introducing a new pension scheme for new entrant police officers from 6 April 2006. The scheme provides a maximum pension after 35 years and a minimum pension age of 55 which is common to all ranks. Officers who leave the police before age 55 with deferred benefits will receive their pensions at age 65. Those employees of the police service who have access to the local government pension scheme, are members of a scheme which has a retirement age of 65, but allows individuals to voluntarily retire from age 60, and facility to retire with employer consent from age 50.
Mr. Jenkins: To ask the Secretary of State for the Home Department how much funding was provided to Staffordshire police in relation to the introduction of the Licensing Act 2003; and what period this covered. 
Hazel Blears: No money has been provided to police authorities specifically in relation to the introduction of the Licensing Act 2003. The third national Alcohol Misuse Enforcement Campaign (AMEC 3) took place between 14 November 2005 and the beginning of 2006. The Police Standards Unit provided forces with extra funding to implement a range of tactics with the aim of tackling irresponsible drinkers and retailers of alcohol. Staffordshire Police was allocated £33,000 for the campaign. Staffordshire will receive its fair share of resources next year, including £116 million in general grants and £16 million in specific grants and capital support. The allocation and use of resources are matters for the Staffordshire police authority and the chief constable of Staffordshire police.
Miss McIntosh: To ask the Secretary of State for the Home Department when he expects to meet local representatives from North Yorkshire county council and district councils in North Yorkshire to discuss his proposals on police restructuring. 
Hazel Blears: On 21 March 2006, the Home Secretary made a statement setting out that the most effective viable option for the Yorkshire and Humber area was a single strategic force. Senior Home Office officials are currently meeting with representatives from all forces and authorities including those for North Yorkshire to take forward work on restructuring.
Hazel Blears: The currently estimated cost of the proposed restructuring of the five East Midlands police forces is £77 million. Long term savings made possible by the merger are currently estimated at around £16 million per annum after 5 years.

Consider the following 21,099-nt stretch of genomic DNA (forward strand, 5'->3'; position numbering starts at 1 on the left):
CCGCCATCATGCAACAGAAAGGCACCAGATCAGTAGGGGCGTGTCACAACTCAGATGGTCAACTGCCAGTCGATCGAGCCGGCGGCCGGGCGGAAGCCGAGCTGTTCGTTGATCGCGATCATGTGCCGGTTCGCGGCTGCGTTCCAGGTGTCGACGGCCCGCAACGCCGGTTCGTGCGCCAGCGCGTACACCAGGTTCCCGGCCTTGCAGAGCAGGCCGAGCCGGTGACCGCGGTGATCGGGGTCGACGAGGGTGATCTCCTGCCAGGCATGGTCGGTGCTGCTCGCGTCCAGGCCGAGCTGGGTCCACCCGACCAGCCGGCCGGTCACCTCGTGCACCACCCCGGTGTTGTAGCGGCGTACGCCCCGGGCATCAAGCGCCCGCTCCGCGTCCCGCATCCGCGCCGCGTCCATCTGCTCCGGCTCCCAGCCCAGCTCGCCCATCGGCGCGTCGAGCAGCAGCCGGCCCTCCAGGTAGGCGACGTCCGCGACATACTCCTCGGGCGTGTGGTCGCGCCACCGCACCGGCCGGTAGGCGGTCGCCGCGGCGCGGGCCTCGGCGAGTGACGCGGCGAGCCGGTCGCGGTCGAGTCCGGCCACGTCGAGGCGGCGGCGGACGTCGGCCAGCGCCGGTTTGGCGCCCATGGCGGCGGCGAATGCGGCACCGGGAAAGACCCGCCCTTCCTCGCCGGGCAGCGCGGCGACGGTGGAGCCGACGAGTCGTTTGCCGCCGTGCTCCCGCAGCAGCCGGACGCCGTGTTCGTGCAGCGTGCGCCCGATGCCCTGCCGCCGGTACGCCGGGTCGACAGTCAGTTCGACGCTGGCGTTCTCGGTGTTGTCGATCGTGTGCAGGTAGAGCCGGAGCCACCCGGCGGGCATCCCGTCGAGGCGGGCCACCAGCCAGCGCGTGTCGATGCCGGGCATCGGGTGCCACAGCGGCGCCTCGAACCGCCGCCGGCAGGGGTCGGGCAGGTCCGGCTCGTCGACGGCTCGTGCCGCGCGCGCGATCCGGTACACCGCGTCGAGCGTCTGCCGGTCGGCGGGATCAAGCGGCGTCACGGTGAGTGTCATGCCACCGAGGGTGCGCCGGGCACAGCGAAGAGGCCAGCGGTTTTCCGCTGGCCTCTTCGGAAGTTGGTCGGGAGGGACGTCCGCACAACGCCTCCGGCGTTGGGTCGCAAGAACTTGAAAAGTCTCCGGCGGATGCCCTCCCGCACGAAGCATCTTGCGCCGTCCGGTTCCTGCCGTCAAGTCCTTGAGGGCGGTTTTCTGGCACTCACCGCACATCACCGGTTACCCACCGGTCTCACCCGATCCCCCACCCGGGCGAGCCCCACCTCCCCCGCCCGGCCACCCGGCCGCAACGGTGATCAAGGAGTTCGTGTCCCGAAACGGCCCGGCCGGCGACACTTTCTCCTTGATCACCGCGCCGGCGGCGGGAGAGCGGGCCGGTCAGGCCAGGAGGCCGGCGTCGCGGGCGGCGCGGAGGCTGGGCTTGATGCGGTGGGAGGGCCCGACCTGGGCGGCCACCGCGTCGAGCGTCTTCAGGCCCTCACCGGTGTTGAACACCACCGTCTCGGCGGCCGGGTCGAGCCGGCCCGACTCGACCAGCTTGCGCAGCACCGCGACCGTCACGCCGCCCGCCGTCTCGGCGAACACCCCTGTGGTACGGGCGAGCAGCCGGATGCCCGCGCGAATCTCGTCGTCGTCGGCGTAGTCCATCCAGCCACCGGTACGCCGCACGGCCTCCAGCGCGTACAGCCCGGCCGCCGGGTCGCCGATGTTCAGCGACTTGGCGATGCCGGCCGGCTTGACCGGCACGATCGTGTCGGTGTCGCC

The Home Office in December received business cases for change from all police forces and police authorities including North Yorkshire. These included a number of options for merging North Yorkshire with other forces in the area. Since then the Home Office has received a variety of correspondence concerning North Yorkshire.
18 Apr 2006 : Column 324W
Hazel Blears [holding answer 23 March 2006]: The estimated set up cost of a strategic police force for Wales is £35 million. Long term savings made possible by the merger are currently estimated at around £16 million a year.
Brentford and Isleworth is part of the Borough of Hounslow Operational Command Unit (OCU), part of the Metropolitan Police Service. Figures for Operational Command Units have only been centrally collected since March 2002.
Patrick Mercer: To ask the Secretary of State for the Home Department what the estimated (a) initial and (b) annual costs are of merging the Derbyshire, Leicestershire, Nottinghamshire, Lincolnshire and Northamptonshire police forces. 
Hazel Blears: Current projections of set-up costs and annual ongoing savings from restructuring is set out in the table. No ongoing costs from amalgamation are expected. Negotiations continue with the police authorities on refining the costs and savings.
|Year||Set-up costs for amalgamation||Annual savings from reorganisation, net of ongoing costs|
Patrick Mercer: To ask the Secretary of State for the Home Department what new structures will be put in place through the merging of the Derbyshire, Leicestershire, Nottinghamshire, Lincolnshire and Northamptonshire police forces. 
Hazel Blears: It would be premature to state the precise structure of the merged strategic force in the East Midlands, as this will be an operational decision for the new Chief Officer. It is clear that the strategic force will provide a more comprehensive level of protective services cover to the people of the region than before.
Mrs. Maria Miller: To ask the Secretary of State for the Home Department whether it is his intention to review the decision not to merge Hampshire police force with other forces at a future date. 
Hazel Blears: The case for Hampshire to stand alone as a strategic force has been rigorously assessed as capable of providing the required standard of protective services to tackle crime in the 21st century. It is therefore unlikely that this decision will be reviewed in the near future. However, legislation provides for the Home Secretary to alter force areas on the grounds of efficiency and effectiveness at any time.